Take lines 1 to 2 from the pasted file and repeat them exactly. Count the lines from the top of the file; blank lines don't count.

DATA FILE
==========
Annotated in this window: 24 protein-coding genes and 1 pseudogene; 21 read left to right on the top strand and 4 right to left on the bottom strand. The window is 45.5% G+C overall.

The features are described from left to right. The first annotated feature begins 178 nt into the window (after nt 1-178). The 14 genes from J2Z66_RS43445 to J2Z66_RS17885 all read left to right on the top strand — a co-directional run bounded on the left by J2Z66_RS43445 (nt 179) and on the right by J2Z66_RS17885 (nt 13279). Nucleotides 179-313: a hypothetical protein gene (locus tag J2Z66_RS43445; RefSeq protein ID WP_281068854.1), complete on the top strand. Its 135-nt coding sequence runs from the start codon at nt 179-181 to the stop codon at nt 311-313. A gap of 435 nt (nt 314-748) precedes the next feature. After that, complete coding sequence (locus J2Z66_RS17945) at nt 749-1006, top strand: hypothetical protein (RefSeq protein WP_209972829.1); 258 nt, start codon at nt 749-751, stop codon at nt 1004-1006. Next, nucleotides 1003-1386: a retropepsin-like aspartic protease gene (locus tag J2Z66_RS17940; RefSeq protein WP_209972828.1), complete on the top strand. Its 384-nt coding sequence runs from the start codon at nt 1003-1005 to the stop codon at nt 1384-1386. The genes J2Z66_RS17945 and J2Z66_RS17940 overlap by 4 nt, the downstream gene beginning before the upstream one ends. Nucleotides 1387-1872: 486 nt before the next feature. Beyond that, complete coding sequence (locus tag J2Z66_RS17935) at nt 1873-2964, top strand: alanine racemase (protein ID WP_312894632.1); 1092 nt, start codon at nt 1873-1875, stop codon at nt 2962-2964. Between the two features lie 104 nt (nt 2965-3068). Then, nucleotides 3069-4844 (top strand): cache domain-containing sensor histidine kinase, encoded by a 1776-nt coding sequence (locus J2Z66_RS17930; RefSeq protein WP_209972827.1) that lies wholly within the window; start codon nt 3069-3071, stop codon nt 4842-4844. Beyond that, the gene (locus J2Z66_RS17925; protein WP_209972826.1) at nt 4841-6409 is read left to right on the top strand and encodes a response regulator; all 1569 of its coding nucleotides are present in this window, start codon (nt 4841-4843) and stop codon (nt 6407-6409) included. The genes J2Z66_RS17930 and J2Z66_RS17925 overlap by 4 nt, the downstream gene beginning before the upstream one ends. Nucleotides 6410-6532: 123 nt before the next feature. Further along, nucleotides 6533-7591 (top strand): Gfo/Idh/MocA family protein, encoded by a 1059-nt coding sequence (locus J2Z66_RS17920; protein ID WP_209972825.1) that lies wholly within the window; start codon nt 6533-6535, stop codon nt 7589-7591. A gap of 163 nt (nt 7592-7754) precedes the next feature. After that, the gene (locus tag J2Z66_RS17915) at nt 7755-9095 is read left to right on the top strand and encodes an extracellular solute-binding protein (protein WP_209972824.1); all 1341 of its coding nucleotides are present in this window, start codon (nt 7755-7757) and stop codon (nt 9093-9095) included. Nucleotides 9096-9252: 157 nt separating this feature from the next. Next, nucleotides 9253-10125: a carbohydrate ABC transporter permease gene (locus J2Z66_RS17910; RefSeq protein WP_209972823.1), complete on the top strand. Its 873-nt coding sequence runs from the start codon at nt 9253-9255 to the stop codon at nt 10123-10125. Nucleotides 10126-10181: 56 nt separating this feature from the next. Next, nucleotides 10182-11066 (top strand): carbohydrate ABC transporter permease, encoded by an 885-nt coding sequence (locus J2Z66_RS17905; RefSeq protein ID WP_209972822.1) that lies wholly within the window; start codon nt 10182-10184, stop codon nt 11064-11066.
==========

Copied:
Annotated in this window: 24 protein-coding genes and 1 pseudogene; 21 read left to right on the top strand and 4 right to left on the bottom strand. The window is 45.5% G+C overall.

The features are described from left to right. The first annotated feature begins 178 nt into the window (after nt 1-178). The 14 genes from J2Z66_RS43445 to J2Z66_RS17885 all read left to right on the top strand — a co-directional run bounded on the left by J2Z66_RS43445 (nt 179) and on the right by J2Z66_RS17885 (nt 13279). Nucleotides 179-313: a hypothetical protein gene (locus tag J2Z66_RS43445; RefSeq protein ID WP_281068854.1), complete on the top strand. Its 135-nt coding sequence runs from the start codon at nt 179-181 to the stop codon at nt 311-313. A gap of 435 nt (nt 314-748) precedes the next feature. After that, complete coding sequence (locus J2Z66_RS17945) at nt 749-1006, top strand: hypothetical protein (RefSeq protein WP_209972829.1); 258 nt, start codon at nt 749-751, stop codon at nt 1004-1006. Next, nucleotides 1003-1386: a retropepsin-like aspartic protease gene (locus tag J2Z66_RS17940; RefSeq protein WP_209972828.1), complete on the top strand. Its 384-nt coding sequence runs from the start codon at nt 1003-1005 to the stop codon at nt 1384-1386. The genes J2Z66_RS17945 and J2Z66_RS17940 overlap by 4 nt, the downstream gene beginning before the upstream one ends. Nucleotides 1387-1872: 486 nt before the next feature. Beyond that, complete coding sequence (locus tag J2Z66_RS17935) at nt 1873-2964, top strand: alanine racemase (protein ID WP_312894632.1); 1092 nt, start codon at nt 1873-1875, stop codon at nt 2962-2964. Between the two features lie 104 nt (nt 2965-3068). Then, nucleotides 3069-4844 (top strand): cache domain-containing sensor histidine kinase, encoded by a 1776-nt coding sequence (locus J2Z66_RS17930; RefSeq protein WP_209972827.1) that lies wholly within the window; start codon nt 3069-3071, stop codon nt 4842-4844. Beyond that, the gene (locus J2Z66_RS17925; protein WP_209972826.1) at nt 4841-6409 is read left to right on the top strand and encodes a response regulator; all 1569 of its coding nucleotides are present in this window, start codon (nt 4841-4843) and stop codon (nt 6407-6409) included. The genes J2Z66_RS17930 and J2Z66_RS17925 overlap by 4 nt, the downstream gene beginning before the upstream one ends. Nucleotides 6410-6532: 123 nt before the next feature. Further along, nucleotides 6533-7591 (top strand): Gfo/Idh/MocA family protein, encoded by a 1059-nt coding sequence (locus J2Z66_RS17920; protein ID WP_209972825.1) that lies wholly within the window; start codon nt 6533-6535, stop codon nt 7589-7591. A gap of 163 nt (nt 7592-7754) precedes the next feature. After that, the gene (locus tag J2Z66_RS17915) at nt 7755-9095 is read left to right on the top strand and encodes an extracellular solute-binding protein (protein WP_209972824.1); all 1341 of its coding nucleotides are present in this window, start codon (nt 7755-7757) and stop codon (nt 9093-9095) included. Nucleotides 9096-9252: 157 nt separating this feature from the next. Next, nucleotides 9253-10125: a carbohydrate ABC transporter permease gene (locus J2Z66_RS17910; RefSeq protein WP_209972823.1), complete on the top strand. Its 873-nt coding sequence runs from the start codon at nt 9253-9255 to the stop codon at nt 10123-10125. Nucleotides 10126-10181: 56 nt separating this feature from the next. Next, nucleotides 10182-11066 (top strand): carbohydrate ABC transporter permease, encoded by an 885-nt coding sequence (locus J2Z66_RS17905; RefSeq protein ID WP_209972822.1) that lies wholly within the window; start codon nt 10182-10184, stop codon nt 11064-11066.